We’ve come a long way from the argument that diversity and inclusion provide an ethical benefit. There are proven business benefits as well — key factors in today’s highly competitive marketplace. And we know that every initiative needs full buy-in or it won’t succeed. Use the business care to strengthen the value of any DIB initiative in your organization. Being more competitive and providing a better work culture is a win-win.

Go for Authentic Inclusivity and Gender Diversity

Deloitte’s Women at Work report this year polled 5,000 women across the globe to find out the impact of the pandemic and workplace changes was having on their lives. Almost 80% said their workload had increased as a result of the pandemic; 66% faced increasing responsibilities at home, including handling the bulk of childcare duties, and many cited stress, burnout, and poorer physical health. The byproduct of all this: a female brain-drain, with startling drops in engagement, productivity and job satisfaction. 

If we’re really talking about inclusivity, gender diversity has to be a core part of the conversation — especially right now. And solving challenges in practical ways has to be part of our workplace policies going forward. That means offering more flexibility, time-off, development and mental health resources — not just for the sake of keeping up with the times, but because that will help your workforce thrive.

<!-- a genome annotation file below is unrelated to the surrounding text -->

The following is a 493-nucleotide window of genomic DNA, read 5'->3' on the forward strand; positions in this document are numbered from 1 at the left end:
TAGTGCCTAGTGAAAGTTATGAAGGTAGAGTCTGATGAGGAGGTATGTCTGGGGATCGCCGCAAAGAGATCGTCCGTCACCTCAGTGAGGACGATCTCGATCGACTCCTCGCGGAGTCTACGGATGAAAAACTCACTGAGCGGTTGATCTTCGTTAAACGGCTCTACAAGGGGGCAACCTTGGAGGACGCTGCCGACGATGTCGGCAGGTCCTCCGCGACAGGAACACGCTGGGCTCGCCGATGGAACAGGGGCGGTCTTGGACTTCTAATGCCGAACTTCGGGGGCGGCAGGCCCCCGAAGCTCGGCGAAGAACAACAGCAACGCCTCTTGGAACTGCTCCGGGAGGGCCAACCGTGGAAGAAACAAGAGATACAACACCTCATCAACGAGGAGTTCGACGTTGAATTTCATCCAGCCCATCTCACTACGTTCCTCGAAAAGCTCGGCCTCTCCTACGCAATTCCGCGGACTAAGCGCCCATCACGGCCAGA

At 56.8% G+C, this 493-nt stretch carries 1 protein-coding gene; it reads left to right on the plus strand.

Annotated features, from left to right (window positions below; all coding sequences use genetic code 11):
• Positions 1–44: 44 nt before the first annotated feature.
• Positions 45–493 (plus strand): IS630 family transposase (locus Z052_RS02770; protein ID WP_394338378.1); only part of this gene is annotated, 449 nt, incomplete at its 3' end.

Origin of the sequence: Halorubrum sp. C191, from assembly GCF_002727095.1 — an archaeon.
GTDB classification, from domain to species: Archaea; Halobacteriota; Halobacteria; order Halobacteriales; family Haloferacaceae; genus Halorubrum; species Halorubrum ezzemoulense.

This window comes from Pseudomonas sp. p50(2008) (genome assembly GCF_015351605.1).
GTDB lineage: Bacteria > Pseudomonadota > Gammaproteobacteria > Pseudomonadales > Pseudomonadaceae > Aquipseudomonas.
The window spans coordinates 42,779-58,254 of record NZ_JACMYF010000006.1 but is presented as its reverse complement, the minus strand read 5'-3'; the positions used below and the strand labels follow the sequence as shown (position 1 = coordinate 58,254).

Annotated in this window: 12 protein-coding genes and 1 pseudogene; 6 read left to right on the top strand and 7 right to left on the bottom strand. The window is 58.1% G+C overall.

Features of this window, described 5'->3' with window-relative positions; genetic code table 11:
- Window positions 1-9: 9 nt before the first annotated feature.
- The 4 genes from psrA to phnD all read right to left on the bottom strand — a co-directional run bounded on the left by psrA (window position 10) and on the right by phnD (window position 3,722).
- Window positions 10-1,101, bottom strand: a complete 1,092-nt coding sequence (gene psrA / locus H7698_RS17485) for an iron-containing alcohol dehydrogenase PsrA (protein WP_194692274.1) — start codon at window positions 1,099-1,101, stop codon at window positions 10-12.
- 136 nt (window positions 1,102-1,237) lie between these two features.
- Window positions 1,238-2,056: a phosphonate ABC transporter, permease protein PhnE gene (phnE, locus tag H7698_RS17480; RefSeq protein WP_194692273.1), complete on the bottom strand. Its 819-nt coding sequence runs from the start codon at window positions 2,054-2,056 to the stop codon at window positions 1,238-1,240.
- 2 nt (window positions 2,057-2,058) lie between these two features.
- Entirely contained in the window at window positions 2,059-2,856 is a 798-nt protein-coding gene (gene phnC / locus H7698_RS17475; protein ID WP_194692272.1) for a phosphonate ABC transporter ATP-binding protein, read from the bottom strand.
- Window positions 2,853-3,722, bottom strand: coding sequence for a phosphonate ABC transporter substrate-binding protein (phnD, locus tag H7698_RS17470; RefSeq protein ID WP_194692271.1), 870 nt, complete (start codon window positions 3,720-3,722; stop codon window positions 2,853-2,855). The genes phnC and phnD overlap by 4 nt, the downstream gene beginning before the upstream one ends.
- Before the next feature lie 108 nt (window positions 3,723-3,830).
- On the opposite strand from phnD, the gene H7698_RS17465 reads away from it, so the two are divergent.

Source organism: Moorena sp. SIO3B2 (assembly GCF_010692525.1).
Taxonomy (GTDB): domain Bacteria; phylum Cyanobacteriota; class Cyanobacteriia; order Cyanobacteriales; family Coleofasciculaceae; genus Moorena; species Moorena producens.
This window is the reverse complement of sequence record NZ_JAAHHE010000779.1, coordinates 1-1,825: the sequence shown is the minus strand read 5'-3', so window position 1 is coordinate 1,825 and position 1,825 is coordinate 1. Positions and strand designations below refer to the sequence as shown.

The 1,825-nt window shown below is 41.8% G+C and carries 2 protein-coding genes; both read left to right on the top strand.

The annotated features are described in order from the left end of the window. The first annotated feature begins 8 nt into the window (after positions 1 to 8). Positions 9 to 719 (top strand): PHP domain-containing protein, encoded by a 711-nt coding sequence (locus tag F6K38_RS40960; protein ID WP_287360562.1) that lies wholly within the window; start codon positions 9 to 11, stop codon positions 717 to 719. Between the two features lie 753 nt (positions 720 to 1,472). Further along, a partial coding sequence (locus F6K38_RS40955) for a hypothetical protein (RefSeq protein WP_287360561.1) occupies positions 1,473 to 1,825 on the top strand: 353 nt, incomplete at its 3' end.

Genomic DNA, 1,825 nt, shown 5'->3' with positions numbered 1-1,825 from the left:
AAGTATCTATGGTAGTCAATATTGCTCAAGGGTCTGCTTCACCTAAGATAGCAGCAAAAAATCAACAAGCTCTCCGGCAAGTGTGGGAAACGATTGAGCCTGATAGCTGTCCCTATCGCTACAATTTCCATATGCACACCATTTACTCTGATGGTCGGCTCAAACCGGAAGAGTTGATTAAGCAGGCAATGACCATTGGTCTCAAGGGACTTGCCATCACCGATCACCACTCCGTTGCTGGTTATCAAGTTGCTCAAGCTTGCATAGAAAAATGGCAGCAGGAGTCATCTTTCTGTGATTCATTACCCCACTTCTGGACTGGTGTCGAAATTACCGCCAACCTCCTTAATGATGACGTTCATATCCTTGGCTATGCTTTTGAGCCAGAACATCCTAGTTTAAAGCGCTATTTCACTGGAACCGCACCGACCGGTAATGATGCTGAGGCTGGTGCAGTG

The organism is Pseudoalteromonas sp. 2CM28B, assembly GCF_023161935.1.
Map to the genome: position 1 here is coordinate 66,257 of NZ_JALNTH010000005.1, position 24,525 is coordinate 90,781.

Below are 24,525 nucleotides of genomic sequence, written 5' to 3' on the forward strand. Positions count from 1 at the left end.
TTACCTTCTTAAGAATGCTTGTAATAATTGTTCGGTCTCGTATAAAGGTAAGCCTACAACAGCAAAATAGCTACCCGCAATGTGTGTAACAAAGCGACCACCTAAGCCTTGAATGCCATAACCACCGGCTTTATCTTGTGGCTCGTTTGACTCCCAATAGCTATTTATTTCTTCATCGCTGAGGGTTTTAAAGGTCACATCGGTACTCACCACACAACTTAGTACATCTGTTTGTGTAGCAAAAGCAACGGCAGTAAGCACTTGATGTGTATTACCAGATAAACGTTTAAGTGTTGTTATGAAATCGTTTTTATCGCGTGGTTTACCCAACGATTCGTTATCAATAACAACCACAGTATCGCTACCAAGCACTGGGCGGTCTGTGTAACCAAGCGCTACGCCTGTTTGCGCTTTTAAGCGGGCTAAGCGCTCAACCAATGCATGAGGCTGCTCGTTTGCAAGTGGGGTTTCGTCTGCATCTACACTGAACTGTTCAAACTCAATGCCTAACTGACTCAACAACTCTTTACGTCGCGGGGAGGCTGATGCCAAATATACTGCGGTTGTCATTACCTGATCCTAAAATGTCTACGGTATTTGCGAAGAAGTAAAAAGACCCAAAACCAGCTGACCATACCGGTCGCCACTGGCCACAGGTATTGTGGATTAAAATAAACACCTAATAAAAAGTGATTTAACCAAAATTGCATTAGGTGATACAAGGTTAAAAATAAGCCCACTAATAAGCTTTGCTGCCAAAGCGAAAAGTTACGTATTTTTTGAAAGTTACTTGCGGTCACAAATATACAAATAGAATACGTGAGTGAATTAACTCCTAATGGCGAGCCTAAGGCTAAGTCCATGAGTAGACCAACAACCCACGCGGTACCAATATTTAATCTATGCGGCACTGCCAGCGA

Belonging has been called the natural evolution of our thinking around diversity and inclusion. But it’s more than that. It’s the tangible experience of being in an inclusive and diverse workplace that welcomes differences; that values a range of insights and perspectives; that wants to hear from everyone. Giving everyone a seat at the table — another concept often used to describe an inclusive workplace — isn’t enough. They need to be able to share their stories and know their voices will be heard equally. That’s what it means to be authentically inclusive.

What that looks like is going to differ depending on the kind of workplace and the workforce. But it starts with laying the groundwork to create a culture of true acceptance and empathy. It depends on promoting psychological safety so people can be heard, and then actually inviting them to speak up. I predict we’ll be seeing a lot more of this in the near future — until compassion is the new normal. I’m looking forward to it.